Sustainability in a wasteful culture

Sustainability courtesy: PixabayWhen it comes to environmental performance only two countries (USA & Australia) ranked worse than Canada in a 2013 study by the Conference Board of Canada*.

The study looked at 17 developed countries and while we performed better in the some areas (water quality, forest management & threatened species), for the most part Canada’s grade was below average receiving an overall mark of “D” .

A couple of recommendations the Conference Board of Canada is suggesting includes: Canada’s success in improving its environmental performance has been mixed. It has improved air quality, reduced its energy intensity, and increased the growth of forest resources relative to forest harvest. But Canada must do more to lower greenhouse gas emissions, to use its freshwater resources more wisely, and to reduce waste; to improve its overall performance, Canada must promote economic growth without further degrading the environment, partly by encouraging more sustainable consumption.

courtesy WikipediaIn his book Collapse: How Complex Societies Choose to Fail or Survive Jared Diamond suggests  “sustainability takes into account how we might live in harmony with the natural world around us, protecting it from damage and destruction.”

The oil industry insists it is making big strides in this area.  Ask its critics and you may get a different opinion, but there is one company that made protecting the environment a priority since its inception.

In 1994 Quinn Holtby started up Katch Kan. His goal was twofold and yet very simple. Protect rig workers, while protecting the environment.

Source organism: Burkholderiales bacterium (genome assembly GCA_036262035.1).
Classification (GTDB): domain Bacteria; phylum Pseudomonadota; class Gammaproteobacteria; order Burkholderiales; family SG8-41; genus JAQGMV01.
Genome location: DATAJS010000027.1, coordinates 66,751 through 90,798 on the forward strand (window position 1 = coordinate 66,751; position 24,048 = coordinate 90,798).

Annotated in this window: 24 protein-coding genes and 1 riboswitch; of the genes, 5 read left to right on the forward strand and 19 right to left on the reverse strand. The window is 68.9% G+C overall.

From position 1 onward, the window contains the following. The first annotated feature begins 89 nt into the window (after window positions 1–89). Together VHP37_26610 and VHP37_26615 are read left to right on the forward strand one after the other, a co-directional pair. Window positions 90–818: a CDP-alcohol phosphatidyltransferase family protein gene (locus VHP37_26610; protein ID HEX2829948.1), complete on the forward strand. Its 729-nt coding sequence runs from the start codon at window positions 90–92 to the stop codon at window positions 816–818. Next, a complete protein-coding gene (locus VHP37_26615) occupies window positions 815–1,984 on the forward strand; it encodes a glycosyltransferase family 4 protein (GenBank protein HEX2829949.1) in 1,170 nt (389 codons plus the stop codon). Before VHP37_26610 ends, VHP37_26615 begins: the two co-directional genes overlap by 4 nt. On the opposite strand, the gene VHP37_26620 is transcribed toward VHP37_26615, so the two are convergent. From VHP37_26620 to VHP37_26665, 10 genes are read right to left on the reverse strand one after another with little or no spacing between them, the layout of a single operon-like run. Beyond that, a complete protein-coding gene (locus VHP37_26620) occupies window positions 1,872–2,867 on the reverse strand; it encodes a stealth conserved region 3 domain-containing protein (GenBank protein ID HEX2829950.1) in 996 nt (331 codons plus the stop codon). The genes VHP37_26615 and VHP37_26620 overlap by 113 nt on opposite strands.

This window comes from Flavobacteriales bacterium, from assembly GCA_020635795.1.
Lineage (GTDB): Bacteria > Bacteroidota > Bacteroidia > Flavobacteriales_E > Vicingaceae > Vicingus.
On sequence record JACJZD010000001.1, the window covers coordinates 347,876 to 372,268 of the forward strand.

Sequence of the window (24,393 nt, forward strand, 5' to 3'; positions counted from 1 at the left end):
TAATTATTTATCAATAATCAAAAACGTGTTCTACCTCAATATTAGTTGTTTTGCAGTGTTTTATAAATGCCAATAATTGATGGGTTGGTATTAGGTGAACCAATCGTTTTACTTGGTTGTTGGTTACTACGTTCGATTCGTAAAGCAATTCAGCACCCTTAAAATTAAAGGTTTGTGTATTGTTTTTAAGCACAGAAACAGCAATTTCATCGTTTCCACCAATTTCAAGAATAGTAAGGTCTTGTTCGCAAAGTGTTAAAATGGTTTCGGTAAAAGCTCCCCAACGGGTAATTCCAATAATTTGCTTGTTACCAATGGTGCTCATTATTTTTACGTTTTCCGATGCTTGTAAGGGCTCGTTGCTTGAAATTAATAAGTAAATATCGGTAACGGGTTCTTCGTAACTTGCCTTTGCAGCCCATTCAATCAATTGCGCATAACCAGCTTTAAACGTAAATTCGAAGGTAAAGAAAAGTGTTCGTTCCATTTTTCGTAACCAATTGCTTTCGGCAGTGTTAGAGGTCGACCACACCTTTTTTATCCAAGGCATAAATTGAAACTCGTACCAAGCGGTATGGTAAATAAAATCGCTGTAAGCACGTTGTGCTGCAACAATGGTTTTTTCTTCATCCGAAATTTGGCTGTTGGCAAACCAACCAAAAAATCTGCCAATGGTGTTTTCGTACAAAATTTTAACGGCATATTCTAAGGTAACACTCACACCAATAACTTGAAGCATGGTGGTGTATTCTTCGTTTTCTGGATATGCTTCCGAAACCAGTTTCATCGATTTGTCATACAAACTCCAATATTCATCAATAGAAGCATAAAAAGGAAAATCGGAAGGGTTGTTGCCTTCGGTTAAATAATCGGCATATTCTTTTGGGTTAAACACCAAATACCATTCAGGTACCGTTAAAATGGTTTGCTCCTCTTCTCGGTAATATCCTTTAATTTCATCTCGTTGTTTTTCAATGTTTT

Katch Kan LogoToday Holtby and his team at Katch Kan have perfected a Zero Spill System. This prevents even a drop of drilling fluid from hitting the ground.  While the drilling process itself will obviously have an impact on the land it is important to ensure the damage is minimal and according to a oil industry consultant, “If you can start right from the drilling end in keeping your leases clean, it’s going to save you big dollars and help the environment down the road.”

It makes good business, social and environmental sense to protect what we have for the future.  Katch Kan can help you do that.


*from Wikipedia-The Conference Board of Canada is a Canadian not-for-profit think tank dedicated to researching and analyzing economic trends, as well as organizational performance and public policy issues. Describing itself as “objective” and “non-partisan”, the Conference Board of Canada claims not to lobby for special interests.


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